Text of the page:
Prayer


Today I finished reading Owen Gingerich’s short book God’s Universe.  The book is laced with many wonderful historical anecdotes, one of which is this lovely prayer composed by Johannes Kepler as he ends his Harmonice mundi (The Harmony of the World) of 1619:

“If I have been enticed into brashness by the wonderful beauty of thy works, or if I have loved my own glory among men, while advancing in work destined for thy glory, gently and mercifully pardon me: and finally, deign graciously to cause that these demonstrations may lead to thy glory and to the salvation of souls, and nowhere be an obstacle to that.  Amen”

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If Jesus was in person with us today would this be how he would teach us to pray:

R Pa in hvn, prz ur name, ur hood here, ur wil b done, provide 4 r needs, 4giv r sins as we 4giv peps who dis us.  Keep us frm haters & lead us on da rite path. U r da bomb, glory 2 u 4eva n eva. Amen

This was composed as part of a Sunday morning youth project to rewrite sections of scripture in the words and phrases used in our own culture and in particular to use the shorthand prose used in text messages and to endeavour to synthesize the passage into the length of a twitter (i.e. 140 characters).

Here is how the Lords prayer appears in our Bible:

Our Father in heaven, hallowed be your name, your kingdom come, your will be done, on earth as it is in heaven.  Give us today our daily bread.  And forgive us our debts, as we also have forgiven our debtors.  And lead us not into temptation, but deliver us from the evil one, [for yours is the kingdom and the power and the glory forever. Amen.]  Matthew 6: 9-13 TNIV

A justification for our modernizing this prayer in our own lingo is actually part of what Jesus was teaching us.  In his day the language of prayer to Yahweh in Jewish communities was that of Hebrew.  However, the language of everyday life was Aramaic.  One of the many novel contributions that Jesus brought us in this prayer is that of praying in the common tongue as opposed to the more formal language of Hebrew, i.e. there is no scared language.

Of course rewriting this prayer isn’t anything new many attempts have been tried here are a few.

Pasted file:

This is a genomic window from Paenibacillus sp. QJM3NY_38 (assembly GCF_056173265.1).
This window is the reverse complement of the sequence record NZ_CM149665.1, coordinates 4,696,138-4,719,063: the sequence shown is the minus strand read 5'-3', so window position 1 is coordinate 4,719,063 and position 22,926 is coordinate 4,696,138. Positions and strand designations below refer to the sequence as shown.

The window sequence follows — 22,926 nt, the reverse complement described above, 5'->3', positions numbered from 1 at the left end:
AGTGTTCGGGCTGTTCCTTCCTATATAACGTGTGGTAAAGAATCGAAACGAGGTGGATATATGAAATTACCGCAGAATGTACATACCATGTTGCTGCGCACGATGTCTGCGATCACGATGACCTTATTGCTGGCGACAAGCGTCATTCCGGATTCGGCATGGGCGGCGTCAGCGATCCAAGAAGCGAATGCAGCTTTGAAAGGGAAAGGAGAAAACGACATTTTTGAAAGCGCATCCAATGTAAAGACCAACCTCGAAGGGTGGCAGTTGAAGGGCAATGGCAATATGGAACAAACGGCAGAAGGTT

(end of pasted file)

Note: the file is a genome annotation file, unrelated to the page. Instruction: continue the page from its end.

Eugene Peterson in The Message:

Our Father in heaven, Reveal who you are.  Set the world right; Do what’s best – as above, so below.  Keep us alive with three square meals.  Keep us forgiven with you and forgiving others.  Keep us safe from ourselves and the Devil.  You’re in charge!  You can do anything you want!  You’re ablaze in beauty!  Yes.  Yes.  Yes.

Rob Lacey in The Street Bible:

God in heaven, you’re our dad.  We respect everything you stand for.  We want others to.  Please bring heaven on earth: people living life your way, like the angels do.  Please bring us what we need to keep us going each day.  Please acquit us, as we cancel our grievances and throw them all away.  Please pull us back from the edge of evil, if you’re to take the credit.  You’re on your own.  It’s your throne.  Absolutely!

(I know it’s not very ‘street’, perhaps it was back in 2003 when it was published!)

The Ship of Fools (a Christian humor magazine) also ran a competition for a text message version back in 2001, here are the top three entries:

dad@hvn, ur spshl.we want wot u want&urth2b like hvn.giv us food&4giv r sins lyk we 4giv uvaz.don’t test us!save us!bcos we kno ur boss, ur tuf&ur cool 4 eva!ok?

r pa in evan, respect 2 u, may u rain ear as in evan. giv us r needs, 4giv rsin as we 4giv r nmes. resq us from the evil 1. 4 ur always the most xlent dude. yo

God@heaven.org, You rule, up and down. We need grub and a break. Will pass it on. Keep us focused. You totally rule long term. Amen

I think ours is the best.  What do you think?